Sarah is right, befriend yourself as you actually are. Be compassionate with yourself as you work to untie previous habits and establish new ones.

As mentioned, perhaps consider a morning practice. If I had to choose between only a morning or evening practice, morning would be the definitive choice for me. In several ways it positively sets the tone for the day.

Keep at it, wishing you the best!
about 1 year ago
Thank you both!

I am trying to establish a morning practice for myself, but it would take some time because my sleeping schedule is messy,  I am trying to make it more organized and meditation is actually helping here. Somehow I managed to meditate at least a few minutes before leaving the home, however my main practice is still in the night and I am trying to move it into the morning.
"... further from the head so seems to make it easier to dwell in thinking"
This is a very interesting point,  it is certainly worth trying. My main concern here is not the place of the sensations, but knowing which sensations to look for. I mean sticking to a certain place, and the sensations (not for example the mental image of the breath). 

 Again thank you both, I really appreciate your comments. 
about 1 year ago
I meant to write harder to dwell in thoughts when focused on the belly but you have probably figured that out! If you do try that just let your attention sort of sink to the area roughly around the navel. Google hara or dantien if you want to be precise. I used to live far too much in my head and getting out of that and more connected to my body was really useful. For the same reason I think some physical practice - yoga, tai chi or something else- can be a good supplement to a meditation practice.

But you can stick with what you know for now. One thing at a time.

Morning sitting might help settle your sleeping pattern over time. I'm less inclined to stay up late when I know I'll be up early to sit.
Kokai (Sarah)
about 1 year ago
Another thing that might help you sustain a practice longer term is finding people to sit with, and ideally also a teacher. Opensit is great and it is possible to practice alone but undoubtedly it is easier with others around you to reinforce your new habits and to spot if you go too far astray. I don't know where you live and how practical this is for you but if you could, it would help as and when you get to the point of needing it.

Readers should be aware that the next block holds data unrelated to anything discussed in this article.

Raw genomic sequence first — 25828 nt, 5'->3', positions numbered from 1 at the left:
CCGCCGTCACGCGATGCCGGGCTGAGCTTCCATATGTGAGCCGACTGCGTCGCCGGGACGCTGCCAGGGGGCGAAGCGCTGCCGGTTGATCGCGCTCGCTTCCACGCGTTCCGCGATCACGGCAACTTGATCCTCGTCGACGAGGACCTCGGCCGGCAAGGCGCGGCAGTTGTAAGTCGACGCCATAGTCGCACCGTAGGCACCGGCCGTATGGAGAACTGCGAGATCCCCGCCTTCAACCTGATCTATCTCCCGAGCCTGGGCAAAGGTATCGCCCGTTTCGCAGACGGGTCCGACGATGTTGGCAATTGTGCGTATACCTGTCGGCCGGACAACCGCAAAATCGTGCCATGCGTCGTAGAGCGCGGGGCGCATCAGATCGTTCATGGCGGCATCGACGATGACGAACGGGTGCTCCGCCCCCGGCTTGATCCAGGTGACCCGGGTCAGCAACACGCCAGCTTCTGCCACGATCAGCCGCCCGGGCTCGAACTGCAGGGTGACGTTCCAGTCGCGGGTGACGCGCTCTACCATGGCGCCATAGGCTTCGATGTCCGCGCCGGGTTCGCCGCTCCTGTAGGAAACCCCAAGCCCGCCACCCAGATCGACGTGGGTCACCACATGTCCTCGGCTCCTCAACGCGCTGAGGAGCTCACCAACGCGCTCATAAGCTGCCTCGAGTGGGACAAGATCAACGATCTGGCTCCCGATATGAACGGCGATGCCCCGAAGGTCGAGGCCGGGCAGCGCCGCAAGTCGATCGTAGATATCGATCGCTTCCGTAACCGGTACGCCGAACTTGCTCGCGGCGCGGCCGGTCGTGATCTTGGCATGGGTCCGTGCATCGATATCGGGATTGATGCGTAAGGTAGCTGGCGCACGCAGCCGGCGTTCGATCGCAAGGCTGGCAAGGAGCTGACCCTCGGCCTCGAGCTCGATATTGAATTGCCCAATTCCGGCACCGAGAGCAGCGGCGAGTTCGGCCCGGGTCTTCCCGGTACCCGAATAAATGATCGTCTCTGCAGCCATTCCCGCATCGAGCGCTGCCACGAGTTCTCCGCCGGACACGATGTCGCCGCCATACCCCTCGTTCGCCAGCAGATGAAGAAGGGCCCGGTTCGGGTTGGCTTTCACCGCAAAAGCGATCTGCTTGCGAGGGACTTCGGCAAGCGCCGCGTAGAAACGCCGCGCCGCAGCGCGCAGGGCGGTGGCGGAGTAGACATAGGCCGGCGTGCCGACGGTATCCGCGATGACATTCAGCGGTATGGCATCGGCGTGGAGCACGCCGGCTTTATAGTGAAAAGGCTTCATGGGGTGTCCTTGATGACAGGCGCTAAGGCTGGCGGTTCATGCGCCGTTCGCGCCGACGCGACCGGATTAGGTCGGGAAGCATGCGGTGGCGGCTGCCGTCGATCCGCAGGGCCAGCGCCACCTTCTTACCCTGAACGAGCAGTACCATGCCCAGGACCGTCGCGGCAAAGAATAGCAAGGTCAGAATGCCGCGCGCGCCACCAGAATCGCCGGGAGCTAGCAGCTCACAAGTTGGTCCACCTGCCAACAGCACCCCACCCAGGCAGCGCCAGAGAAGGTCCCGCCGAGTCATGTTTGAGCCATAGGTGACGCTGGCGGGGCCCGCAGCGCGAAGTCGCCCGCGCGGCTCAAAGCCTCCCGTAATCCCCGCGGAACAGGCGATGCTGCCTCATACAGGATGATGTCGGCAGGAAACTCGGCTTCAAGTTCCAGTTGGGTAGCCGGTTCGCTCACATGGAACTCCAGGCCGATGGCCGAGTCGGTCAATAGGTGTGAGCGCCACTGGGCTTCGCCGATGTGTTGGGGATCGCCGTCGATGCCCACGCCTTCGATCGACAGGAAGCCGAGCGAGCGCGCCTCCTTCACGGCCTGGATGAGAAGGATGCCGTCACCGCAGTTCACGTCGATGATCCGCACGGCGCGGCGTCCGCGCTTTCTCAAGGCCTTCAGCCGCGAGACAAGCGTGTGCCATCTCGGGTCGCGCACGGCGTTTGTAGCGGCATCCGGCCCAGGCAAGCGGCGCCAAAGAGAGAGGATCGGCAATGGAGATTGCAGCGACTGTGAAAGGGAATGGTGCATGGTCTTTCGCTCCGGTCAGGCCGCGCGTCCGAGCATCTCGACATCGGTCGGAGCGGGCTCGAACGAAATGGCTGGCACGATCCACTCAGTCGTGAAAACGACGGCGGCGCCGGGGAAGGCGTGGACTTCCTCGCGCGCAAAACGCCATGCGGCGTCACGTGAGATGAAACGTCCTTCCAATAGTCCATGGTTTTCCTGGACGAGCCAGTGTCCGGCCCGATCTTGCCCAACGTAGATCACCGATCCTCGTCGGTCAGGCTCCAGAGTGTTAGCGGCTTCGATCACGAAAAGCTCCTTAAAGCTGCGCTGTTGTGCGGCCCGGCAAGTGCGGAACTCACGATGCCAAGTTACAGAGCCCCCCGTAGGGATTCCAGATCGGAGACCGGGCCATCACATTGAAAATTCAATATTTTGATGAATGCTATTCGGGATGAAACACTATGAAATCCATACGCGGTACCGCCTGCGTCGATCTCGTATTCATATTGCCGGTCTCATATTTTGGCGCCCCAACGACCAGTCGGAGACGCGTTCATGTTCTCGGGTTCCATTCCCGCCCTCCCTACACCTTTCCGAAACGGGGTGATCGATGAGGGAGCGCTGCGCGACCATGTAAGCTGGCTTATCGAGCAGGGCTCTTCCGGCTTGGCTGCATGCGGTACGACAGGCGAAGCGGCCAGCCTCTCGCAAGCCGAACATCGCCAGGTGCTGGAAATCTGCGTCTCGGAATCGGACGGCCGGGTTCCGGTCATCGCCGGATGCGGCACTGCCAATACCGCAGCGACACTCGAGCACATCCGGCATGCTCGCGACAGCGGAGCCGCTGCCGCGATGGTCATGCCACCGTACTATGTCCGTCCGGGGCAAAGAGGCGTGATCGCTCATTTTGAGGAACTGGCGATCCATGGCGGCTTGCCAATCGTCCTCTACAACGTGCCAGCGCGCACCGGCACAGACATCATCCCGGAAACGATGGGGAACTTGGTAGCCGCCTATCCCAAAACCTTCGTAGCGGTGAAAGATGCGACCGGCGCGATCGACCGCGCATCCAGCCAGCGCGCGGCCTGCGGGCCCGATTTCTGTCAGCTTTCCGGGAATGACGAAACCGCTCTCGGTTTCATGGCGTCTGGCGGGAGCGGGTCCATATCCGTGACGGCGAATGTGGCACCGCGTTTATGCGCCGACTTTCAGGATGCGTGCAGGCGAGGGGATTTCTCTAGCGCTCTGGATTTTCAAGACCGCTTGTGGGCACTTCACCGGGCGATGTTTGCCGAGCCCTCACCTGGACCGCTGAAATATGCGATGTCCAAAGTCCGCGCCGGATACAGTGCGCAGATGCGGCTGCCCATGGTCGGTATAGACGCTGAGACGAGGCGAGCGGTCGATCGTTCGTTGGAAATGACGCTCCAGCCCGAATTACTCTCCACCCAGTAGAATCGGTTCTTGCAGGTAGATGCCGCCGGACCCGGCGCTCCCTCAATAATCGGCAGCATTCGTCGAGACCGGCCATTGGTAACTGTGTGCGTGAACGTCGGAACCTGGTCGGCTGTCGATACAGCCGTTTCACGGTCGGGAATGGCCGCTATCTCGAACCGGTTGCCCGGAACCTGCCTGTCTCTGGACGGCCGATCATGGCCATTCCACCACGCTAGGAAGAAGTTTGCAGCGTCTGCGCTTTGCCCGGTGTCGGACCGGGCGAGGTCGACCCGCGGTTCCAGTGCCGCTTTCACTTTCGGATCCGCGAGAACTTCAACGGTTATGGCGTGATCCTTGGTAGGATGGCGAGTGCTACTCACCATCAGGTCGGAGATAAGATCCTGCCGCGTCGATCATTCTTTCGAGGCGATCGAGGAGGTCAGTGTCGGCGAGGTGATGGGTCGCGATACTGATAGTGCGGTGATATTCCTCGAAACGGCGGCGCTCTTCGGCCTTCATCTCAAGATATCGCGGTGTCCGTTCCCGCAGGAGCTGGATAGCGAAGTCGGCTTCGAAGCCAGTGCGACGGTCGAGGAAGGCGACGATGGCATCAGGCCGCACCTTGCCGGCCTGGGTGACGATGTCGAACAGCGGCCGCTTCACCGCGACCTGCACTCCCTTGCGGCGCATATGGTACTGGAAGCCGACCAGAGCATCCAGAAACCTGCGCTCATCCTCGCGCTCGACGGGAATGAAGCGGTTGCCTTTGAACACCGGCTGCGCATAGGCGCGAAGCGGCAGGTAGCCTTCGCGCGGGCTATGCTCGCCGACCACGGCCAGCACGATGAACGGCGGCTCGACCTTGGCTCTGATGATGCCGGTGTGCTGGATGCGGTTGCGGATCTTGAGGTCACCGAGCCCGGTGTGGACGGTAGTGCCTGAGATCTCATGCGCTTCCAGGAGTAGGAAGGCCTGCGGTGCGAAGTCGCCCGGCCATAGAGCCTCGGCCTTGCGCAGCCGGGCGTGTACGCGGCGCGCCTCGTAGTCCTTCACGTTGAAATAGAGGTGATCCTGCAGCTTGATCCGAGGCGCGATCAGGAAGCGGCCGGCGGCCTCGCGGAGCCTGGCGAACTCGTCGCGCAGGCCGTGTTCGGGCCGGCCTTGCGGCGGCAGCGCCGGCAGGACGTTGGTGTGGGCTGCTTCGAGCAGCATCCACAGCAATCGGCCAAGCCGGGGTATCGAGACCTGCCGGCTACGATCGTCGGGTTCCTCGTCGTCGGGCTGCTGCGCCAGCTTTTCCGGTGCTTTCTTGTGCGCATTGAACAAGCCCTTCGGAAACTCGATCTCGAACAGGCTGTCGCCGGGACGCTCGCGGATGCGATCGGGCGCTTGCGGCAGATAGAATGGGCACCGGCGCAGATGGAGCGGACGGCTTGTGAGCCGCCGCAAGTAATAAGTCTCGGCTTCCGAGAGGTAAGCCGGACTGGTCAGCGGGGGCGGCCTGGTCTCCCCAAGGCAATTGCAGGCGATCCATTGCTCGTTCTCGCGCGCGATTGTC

Many of the members of the sangha I sit with admit that without the routine and support the sangha provides they would find it much harder to sustain their practice and that in the periods when the centre is closed they can feel a bit cut adrift. There is a balance to be struck of course between just getting on with sitting even if no one else is doing so and relying on giving and receiving support. But having that support there could tip the balance in favour of sitting rather than drifting back to not sitting. Something to consider for the future.

Kokai (Sarah)
about 1 year ago
Thanks a lot. Unfortunately there are no sitting group in the place that I live, at least not one that I know of. I am really grateful for the community here, the effect and encouragement has been great. 
And one side note, please excuse me if I don't answer timely. I am going through difficult times and sometimes the grip of aversion is so strong in me that I find it difficult to do simple day to day things such as brushing my teeth or even sometimes washing my hands.
about 1 year ago
No pressure to answer, ever. Just do what you need to get through. Wishing you well.

Kokai (Sarah)
about 1 year ago